Contextualize the questionnaire and its questions: Since your participants are receiving written questions and can’t ask clarifying questions, as they might in a face-to-face interview, be sure you’re thoroughly contextualizing the questionnaire and the questions it includes. Doing so ensures there is no confusion about why a particular topic is being brought up or how they should approach their response.

Start broad, then focus on key points: Be cognizant of the fact that people may not all respond to the same questions with the information you need. With this in mind, consider breaking things into several parts, for example:

  • When shopping for a product, what factors most strongly influence your decision about which to buy?
  • How do you research products to determine which you want to buy?
  • What are the top characteristics you weigh when evaluating a product or brand?

While these questions are all similar, asking variations on a theme increases the likelihood of respondents providing the information you need. Since you can’t ask follow-up questions as you would in an interview, this serves a similar function.

When in doubt, include a follow-up: While some respondents will overshare, there are many others who need a push to fully unpack their thoughts—include that push. By simply adding a “why or why not?” or “explain why you feel that way” follow-up question, you could dramatically improve the impact of your questionnaire.

The exact questions you include will depend heavily on the specific research question you have in mind, but these tips are a great way to ensure your questionnaire returns the most useful and meaningful information for your business or organization.

Pros and cons of qualitative research questionnaires

Every survey method has its strengths and weaknesses, so to make sure this is the right option for you, here is a breakdown of some of the main pros and cons associated with qualitative research questionnaires.


  • If you’re in the early stages of developing a product or survey, this method of survey is a great tool for fleshing out the features and characteristics you want the finished product to have.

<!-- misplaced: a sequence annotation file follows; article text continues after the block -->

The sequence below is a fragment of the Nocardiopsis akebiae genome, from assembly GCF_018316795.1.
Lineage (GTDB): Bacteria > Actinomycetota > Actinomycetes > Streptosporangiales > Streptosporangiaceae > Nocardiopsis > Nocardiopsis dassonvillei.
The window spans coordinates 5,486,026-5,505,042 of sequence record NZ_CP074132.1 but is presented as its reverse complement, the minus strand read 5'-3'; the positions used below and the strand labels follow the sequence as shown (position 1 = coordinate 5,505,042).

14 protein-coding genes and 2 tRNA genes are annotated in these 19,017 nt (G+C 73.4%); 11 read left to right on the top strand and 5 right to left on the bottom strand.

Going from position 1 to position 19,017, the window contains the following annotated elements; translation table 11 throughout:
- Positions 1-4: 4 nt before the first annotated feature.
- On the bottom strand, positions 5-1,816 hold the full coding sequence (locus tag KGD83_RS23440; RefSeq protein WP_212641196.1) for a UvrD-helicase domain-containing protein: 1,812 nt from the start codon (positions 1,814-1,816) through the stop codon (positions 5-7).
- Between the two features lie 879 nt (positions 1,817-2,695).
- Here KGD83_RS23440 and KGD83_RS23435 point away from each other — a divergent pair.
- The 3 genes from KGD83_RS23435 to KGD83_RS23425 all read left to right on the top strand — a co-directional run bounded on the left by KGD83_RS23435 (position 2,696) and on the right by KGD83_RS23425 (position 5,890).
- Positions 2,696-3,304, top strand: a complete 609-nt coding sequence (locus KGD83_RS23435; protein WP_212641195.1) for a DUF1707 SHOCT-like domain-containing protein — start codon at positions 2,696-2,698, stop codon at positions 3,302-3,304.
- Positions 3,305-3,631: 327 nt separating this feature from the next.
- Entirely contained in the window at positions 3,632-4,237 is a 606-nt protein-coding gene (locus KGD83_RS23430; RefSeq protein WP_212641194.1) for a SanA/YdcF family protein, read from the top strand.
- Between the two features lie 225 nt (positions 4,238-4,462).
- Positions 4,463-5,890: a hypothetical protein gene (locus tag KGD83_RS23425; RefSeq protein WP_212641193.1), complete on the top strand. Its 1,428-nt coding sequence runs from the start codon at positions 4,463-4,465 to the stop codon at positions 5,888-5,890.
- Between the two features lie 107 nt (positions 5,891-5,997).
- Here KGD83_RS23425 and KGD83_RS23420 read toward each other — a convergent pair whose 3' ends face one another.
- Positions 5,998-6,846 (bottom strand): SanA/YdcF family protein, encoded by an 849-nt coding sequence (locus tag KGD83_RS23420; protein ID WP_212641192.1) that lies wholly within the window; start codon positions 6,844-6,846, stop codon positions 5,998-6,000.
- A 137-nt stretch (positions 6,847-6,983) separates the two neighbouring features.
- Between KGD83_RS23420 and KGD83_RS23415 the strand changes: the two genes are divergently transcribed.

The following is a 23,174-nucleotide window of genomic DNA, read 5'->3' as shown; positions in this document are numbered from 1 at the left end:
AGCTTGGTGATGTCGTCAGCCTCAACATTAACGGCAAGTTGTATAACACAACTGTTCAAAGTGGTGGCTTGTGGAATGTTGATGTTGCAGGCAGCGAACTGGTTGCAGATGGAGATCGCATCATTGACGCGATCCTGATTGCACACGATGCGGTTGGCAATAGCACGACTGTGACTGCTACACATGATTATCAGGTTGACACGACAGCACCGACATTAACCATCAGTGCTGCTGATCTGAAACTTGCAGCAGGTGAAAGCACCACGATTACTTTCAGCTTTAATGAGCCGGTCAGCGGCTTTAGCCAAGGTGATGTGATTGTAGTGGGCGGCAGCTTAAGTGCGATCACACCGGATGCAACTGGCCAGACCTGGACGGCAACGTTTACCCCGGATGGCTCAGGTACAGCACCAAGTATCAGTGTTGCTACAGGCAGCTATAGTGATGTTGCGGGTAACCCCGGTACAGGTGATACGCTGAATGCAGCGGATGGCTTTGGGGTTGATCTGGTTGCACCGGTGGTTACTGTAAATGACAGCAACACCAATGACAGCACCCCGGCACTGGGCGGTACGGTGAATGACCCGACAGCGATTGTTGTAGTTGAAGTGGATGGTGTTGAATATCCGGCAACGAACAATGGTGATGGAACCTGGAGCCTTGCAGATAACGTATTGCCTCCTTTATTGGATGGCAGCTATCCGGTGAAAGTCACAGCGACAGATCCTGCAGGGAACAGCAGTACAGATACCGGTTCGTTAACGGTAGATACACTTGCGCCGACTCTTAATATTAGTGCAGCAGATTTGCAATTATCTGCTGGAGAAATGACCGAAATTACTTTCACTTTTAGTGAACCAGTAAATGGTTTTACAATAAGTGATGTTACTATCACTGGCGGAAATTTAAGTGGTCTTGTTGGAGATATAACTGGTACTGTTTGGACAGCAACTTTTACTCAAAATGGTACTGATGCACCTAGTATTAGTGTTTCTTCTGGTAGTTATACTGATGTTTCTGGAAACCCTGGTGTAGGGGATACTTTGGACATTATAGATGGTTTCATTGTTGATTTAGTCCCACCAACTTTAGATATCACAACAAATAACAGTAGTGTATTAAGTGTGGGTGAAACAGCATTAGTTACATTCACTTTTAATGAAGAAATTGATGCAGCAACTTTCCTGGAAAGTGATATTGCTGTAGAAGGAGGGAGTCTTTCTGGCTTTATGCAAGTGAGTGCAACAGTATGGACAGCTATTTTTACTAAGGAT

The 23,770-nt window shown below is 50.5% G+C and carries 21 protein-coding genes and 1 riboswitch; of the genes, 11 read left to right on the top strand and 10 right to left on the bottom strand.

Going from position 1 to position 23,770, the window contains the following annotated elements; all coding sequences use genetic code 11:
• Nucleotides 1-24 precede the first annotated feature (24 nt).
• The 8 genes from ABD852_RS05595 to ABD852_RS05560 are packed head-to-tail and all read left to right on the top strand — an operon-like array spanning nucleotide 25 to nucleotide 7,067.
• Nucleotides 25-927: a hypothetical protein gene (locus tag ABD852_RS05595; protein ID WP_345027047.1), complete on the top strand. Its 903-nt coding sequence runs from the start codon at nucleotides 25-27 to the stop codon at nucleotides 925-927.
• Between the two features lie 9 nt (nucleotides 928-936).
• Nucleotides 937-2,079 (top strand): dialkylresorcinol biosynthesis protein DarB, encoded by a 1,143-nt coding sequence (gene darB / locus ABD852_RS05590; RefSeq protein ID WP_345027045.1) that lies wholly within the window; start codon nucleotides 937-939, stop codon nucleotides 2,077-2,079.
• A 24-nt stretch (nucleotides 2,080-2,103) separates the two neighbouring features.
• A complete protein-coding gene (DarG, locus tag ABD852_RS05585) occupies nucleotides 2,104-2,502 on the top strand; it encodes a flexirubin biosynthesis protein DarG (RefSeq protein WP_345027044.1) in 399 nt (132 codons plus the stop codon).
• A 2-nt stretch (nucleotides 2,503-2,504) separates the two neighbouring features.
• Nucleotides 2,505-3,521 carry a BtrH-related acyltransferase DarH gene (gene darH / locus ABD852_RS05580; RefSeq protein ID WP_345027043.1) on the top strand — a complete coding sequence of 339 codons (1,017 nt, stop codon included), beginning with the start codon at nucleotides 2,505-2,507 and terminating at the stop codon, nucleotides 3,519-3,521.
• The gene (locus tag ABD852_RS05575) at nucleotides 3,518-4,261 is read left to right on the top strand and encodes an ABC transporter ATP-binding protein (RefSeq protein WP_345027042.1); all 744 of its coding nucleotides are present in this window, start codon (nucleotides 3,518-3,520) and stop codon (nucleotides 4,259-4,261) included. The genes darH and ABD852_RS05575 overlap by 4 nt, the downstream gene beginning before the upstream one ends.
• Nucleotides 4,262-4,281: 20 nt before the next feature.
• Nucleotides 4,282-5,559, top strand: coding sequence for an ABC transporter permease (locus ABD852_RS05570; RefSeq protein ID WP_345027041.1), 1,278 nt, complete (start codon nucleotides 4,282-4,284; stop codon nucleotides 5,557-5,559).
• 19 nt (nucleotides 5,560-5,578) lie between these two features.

• If you start your survey and realize it’s unclear or returning the wrong kind of information, it’s easy and inexpensive to modify and rerun.
  • If done online, you can find respondents relatively easily and allow them to complete the survey at their leisure, increasing the likelihood of participation and nuance in responses.


  • If questionnaires are completed on paper, you may struggle to transcribe handwritten responses. (A voice survey tool like Voiceform that also has transcription capabilities can make this process a whole lot easier.)
  • Since respondents are unable to ask clarifying questions, there’s room for misinterpretation and failure to fully engage their response.

Voiceform can make questionnaires easier

If you want to easily collect meaningful insight from your customers, Voiceform provides innovative tools and solutions that make qualitative research and data analysis easier than ever. Just create your questionnaire, share it with your customers, and allow them to effortlessly relay their insight and experience through audio or text—whichever is more comfortable for them. Then let Voiceform collect, transcribe, and prepare your data for export or analysis. Schedule a demo today to begin building your qualitative research questionnaire with Voiceform!